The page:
Representing Sudden Shifts in Intensive Dyadic Interaction Data Using Differential Equation Models with Regime Switching

Abstract

A growing number of social scientists have turned to differential equations as a tool for capturing the dynamic interdependence among a system of variables. Current tools for fitting differential equation models do not provide a straightforward mechanism for diagnosing evidence for qualitative shifts in dynamics, nor do they provide ways of identifying the timing and possible determinants of such shifts. In this paper, we discuss regime-switching differential equation models, a novel modeling framework for representing abrupt changes in a system of differential equation models. Estimation was performed by combining the Kim filter (Kim and Nelson State-space models with regime switching: classical and Gibbs-sampling approaches with applications, MIT Press, Cambridge, 1999) and a numerical differential equation solver that can handle both ordinary and stochastic differential equations. The proposed approach was motivated by the need to represent discrete shifts in the movement dynamics of \(n= 29\) mother–infant dyads during the Strange Situation Procedure (SSP), a behavioral assessment where the infant is separated from and reunited with the mother twice. We illustrate the utility of a novel regime-switching differential equation model in representing children’s tendency to exhibit shifts between the goal of staying close to their mothers and intermittent interest in moving away from their mothers to explore the room during the SSP. Results from empirical model fitting were supplemented with a Monte Carlo simulation study to evaluate the use of information criterion measures to diagnose sudden shifts in dynamics.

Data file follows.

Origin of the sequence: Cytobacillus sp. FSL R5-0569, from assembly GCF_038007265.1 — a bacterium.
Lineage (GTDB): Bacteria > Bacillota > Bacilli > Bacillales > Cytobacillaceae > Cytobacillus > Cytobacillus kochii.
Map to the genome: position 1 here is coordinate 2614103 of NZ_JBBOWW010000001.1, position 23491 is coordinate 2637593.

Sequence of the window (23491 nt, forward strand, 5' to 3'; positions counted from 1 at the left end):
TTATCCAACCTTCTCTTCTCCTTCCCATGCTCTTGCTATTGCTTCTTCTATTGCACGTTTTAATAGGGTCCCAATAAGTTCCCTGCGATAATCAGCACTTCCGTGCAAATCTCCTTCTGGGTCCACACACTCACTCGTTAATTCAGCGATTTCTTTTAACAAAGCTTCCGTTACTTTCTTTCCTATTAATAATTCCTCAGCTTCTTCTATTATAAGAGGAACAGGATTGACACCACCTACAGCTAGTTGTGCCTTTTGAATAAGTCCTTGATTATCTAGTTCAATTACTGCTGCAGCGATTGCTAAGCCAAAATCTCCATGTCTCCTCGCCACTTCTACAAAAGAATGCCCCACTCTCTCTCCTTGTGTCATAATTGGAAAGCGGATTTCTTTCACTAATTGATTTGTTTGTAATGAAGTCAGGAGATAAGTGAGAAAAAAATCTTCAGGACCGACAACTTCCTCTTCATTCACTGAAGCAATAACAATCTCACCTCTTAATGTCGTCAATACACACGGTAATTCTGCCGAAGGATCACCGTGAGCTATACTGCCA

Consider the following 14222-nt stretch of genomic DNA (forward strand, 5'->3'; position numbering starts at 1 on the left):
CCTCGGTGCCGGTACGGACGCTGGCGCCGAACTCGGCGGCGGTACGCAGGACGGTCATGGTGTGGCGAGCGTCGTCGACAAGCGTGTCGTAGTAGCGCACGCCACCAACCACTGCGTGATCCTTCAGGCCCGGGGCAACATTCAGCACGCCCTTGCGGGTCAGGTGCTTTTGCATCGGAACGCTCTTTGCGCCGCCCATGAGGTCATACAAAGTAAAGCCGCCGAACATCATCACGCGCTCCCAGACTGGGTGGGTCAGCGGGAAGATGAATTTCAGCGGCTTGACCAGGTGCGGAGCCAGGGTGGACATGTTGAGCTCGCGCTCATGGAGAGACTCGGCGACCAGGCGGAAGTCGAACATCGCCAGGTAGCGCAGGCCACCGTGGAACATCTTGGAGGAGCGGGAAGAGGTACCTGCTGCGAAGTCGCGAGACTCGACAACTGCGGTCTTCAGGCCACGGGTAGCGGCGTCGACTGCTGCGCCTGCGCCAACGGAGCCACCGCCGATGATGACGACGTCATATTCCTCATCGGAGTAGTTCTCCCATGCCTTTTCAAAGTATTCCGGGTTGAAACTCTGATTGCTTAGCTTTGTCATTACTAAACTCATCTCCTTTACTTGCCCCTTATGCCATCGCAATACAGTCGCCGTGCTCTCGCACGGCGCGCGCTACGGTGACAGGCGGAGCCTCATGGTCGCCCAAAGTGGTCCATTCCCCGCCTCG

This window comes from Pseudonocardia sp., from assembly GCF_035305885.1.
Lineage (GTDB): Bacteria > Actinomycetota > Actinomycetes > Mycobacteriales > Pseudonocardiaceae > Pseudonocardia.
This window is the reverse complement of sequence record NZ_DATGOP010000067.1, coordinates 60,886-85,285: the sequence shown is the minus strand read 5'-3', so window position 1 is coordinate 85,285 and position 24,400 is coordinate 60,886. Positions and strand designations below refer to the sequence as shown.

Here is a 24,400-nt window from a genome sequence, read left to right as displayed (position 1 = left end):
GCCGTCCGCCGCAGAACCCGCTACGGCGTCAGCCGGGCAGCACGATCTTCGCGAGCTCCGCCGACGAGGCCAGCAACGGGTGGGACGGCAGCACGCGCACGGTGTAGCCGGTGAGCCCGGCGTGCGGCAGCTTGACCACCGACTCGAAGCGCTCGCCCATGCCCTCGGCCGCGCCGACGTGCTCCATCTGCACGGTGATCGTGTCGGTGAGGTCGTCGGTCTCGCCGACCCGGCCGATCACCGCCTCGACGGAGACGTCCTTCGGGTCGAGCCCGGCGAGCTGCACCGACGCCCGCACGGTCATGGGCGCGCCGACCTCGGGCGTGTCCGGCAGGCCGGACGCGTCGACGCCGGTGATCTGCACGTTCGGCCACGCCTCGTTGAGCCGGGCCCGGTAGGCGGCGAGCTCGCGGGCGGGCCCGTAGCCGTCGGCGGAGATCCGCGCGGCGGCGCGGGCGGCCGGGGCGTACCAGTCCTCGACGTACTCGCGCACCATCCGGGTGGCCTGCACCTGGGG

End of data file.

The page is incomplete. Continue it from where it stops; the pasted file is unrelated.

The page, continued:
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Notes

  1. 1.

    This was accomplished by optimizing the log transformations of these parameters on an unconstrained scale, and upon convergence, obtaining the standard error estimates of the final, transformed (constrained) parameters via the delta method (Casella & Berger, 2001).

  2. 2.

    An alternative form of Eq.  4 that may be easier to understand is one where all components of the equation are divided by dt, yielding the first derivatives of elements in \(\varvec{\eta }_i(t)\), namely, \(\frac{d\varvec{\eta }_i(t)}{dt}\), on the left-hand side of Eq. (4). The expression shown in 4 is, in the so-called Ito form, often adopted to highlight explicitly that the Wiener process is not differentiable with respect to time (i.e., \(\frac{d\varvec{w}_i(t)}{dt}\) is not defined as dt approaches zero; Arnold, 1974, Molenaar & Newell, 2003).

  3. 3.

    These means and variance parameters could also be estimated as modeling parameters (see, e.g., Chow et al., 2016b). However, because these parameters were not of great substantive interest and with the large numbers of time points within participants in the current data set, slight misspecifications of the values and structures of these specific initial conditions were likely to have minimal impact on the overall estimation. Thus, they were fixed at heuristic, empirically determined values.

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Correspondence to Sy-Miin Chow.

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Funding for this study was provided by NSF Grant SES-1357666, NIH Grant R01GM105004, Penn State Quantitative Social Sciences Initiative and UL TR000127 from the National Center for Advancing Translational Sciences.

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Appendices

Appendix

Sample dynr Code

The R package, dynr, can be downloaded from CRAN. Here, we include some sample codes for fitting the empirically motivated model in Eqs. 13 to simulated data.

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Chow, SM., Ou, L., Ciptadi, A. et al. Representing Sudden Shifts in Intensive Dyadic Interaction Data Using Differential Equation Models with Regime Switching. Psychometrika 83, 476–510 (2018). https://doi.org/10.1007/s11336-018-9605-1

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Keywords

  • differential equation
  • regime switching
  • hidden Markov
  • dynamic
  • dyadic
  • strange situation